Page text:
By Vicky Karimi

The Great Lakes and Horn of Africa region is facing new security challenges. Foremost among these is terrorism and violent extremism. The regional nature of existing conflicts in the area, porous borders, proliferation of small arms and light weapons, migration and displacement, as well as youth exclusion and vulnerability all contribute to this emerging security threat. As is the norm in situations where peace and security are compromised, women constitute a majority of the victims of these attacks, be it through injuries or deaths. Underlying structural gender inequality, marginalization and societal ties also place women squarely in the spaces where terrorism and violent extremism are nurtured and demonstrated.

The historical role of women as peacebuilders among communities is well acknowledged in this region. Evidence of this can be seen in community processes, as well as the more formalized peace talks in Somalia and South Sudan. Also, among cross-border communities (which exist in all the 11 neighboring countries), there have often been well-established early warning systems that detect impending conflict, occurring mainly due to competition for natural resources. These informal knowledge and peacebuilding skills are invaluable, and should be seen to complement the ‘hard’ security approaches that the region is currently witnessing. These include the deployment of the African Union Mission to Somalia as well as the development of anti-terror laws and frameworks.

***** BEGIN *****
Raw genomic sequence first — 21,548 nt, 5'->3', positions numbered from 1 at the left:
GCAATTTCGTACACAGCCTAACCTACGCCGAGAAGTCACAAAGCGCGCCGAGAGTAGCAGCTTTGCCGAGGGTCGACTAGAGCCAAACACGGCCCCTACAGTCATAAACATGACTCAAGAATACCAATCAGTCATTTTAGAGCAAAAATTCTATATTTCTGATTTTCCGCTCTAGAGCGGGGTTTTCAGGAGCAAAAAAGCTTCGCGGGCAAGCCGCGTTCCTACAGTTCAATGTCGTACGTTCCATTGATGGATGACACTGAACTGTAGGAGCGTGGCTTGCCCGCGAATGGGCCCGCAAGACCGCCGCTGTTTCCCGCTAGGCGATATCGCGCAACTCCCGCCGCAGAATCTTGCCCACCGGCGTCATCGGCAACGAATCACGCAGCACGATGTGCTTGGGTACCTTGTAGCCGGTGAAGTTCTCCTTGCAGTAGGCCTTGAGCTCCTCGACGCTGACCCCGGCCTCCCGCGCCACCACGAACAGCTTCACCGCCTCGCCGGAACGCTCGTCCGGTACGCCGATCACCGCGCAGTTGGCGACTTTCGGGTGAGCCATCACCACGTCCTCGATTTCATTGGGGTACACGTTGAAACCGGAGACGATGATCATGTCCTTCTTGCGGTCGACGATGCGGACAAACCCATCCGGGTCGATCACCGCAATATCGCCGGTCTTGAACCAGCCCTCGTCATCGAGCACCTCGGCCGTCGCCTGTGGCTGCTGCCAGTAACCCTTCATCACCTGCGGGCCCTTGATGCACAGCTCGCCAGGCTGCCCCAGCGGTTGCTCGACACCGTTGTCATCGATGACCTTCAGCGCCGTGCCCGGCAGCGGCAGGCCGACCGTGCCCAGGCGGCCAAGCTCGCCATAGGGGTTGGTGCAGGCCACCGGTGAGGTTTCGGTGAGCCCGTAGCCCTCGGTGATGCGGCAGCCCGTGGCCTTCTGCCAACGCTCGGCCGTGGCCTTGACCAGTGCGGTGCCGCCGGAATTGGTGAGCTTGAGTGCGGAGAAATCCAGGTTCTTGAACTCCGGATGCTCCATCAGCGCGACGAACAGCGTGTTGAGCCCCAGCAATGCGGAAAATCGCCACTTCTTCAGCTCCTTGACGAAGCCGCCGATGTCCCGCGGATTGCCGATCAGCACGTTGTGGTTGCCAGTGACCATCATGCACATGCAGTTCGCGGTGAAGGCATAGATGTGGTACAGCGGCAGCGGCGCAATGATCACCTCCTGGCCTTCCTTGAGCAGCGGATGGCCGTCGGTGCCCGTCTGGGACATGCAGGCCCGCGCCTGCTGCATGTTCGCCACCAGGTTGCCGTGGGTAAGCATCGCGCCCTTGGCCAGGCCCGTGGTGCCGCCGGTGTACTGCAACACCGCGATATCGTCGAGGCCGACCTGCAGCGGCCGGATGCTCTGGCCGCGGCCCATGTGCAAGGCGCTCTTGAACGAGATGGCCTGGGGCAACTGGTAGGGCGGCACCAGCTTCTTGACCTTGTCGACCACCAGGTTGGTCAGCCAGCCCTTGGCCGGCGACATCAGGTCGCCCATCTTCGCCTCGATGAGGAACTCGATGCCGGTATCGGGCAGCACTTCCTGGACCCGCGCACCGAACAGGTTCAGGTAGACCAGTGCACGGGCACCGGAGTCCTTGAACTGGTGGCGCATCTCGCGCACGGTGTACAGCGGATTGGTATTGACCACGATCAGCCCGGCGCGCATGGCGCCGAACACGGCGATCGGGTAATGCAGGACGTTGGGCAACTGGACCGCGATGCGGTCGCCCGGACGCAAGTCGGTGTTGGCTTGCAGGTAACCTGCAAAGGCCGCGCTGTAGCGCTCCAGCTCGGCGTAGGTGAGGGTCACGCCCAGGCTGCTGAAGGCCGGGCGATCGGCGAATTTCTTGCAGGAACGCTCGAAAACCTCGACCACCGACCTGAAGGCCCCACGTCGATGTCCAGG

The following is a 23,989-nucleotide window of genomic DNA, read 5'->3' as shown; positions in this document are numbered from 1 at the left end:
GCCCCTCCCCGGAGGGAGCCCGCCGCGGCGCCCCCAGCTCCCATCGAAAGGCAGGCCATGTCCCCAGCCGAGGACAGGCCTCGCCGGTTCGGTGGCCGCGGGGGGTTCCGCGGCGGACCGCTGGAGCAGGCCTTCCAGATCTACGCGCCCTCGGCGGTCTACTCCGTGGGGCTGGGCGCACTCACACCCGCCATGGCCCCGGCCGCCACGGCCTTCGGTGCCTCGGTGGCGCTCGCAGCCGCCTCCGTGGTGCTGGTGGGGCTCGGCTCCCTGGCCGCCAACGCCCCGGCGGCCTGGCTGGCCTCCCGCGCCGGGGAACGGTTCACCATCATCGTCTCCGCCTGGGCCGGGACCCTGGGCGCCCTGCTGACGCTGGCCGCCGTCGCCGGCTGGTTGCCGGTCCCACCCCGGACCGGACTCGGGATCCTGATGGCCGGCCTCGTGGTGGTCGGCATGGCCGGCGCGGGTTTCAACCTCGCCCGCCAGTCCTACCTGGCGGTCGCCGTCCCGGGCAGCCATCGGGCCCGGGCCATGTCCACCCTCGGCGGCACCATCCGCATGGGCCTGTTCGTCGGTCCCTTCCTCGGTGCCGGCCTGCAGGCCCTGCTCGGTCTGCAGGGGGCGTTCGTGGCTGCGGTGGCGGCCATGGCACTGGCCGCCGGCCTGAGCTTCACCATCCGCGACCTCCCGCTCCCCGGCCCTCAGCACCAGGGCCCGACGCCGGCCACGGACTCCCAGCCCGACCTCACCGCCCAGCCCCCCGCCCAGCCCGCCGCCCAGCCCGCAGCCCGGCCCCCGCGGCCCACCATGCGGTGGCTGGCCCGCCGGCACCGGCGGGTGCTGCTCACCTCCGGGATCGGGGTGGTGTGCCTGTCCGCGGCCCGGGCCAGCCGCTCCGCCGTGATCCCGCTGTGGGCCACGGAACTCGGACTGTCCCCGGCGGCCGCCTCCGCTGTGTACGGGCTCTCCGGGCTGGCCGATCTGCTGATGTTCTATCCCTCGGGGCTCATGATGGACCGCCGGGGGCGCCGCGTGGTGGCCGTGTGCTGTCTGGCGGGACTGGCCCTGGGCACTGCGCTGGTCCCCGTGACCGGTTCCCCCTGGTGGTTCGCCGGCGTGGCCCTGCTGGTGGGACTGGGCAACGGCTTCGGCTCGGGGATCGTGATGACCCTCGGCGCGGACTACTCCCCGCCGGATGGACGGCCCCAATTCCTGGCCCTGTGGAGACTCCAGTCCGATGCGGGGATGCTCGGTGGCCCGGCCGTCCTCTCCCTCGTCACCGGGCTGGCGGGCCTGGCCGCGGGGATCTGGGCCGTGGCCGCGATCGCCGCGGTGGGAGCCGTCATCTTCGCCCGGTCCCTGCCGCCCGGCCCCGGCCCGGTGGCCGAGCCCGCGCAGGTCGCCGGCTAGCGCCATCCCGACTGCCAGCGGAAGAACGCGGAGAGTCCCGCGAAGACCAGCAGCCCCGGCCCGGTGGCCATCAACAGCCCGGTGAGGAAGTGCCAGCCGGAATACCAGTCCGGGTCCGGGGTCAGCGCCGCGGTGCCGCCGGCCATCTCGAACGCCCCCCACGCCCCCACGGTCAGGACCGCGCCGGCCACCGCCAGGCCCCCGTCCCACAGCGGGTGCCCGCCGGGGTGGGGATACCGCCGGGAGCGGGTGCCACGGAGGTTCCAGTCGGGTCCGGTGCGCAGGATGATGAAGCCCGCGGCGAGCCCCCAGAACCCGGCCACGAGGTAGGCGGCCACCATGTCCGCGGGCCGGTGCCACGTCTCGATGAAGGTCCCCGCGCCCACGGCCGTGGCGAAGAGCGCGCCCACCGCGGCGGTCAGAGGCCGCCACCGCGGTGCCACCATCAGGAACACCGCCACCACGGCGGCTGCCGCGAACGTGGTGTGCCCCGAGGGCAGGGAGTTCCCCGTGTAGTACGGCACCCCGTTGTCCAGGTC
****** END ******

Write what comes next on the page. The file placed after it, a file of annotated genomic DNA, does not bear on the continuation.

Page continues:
This is especially true due to the nature of the threat. Extremism grows within communities and thrives among networks. Women are uniquely positioned to detect and curb such progression at the societal level before the situation escalates to the national and regional levels. It has been the case that as the region designs responses for countering violent extremism (CVE), it is easy to relegate gender issues to the backburner, as they are not seen as immediate security concerns in what are mostly highly militarized operations. The effect of not including gender considerations in the design and implementation of countering terror and violent extremism, however, can lead and has led to the violation of women’s human rights in the region, either by intention or omission. It also creates blind spots in strategies that largely overlook the role of communities and especially women in CVE.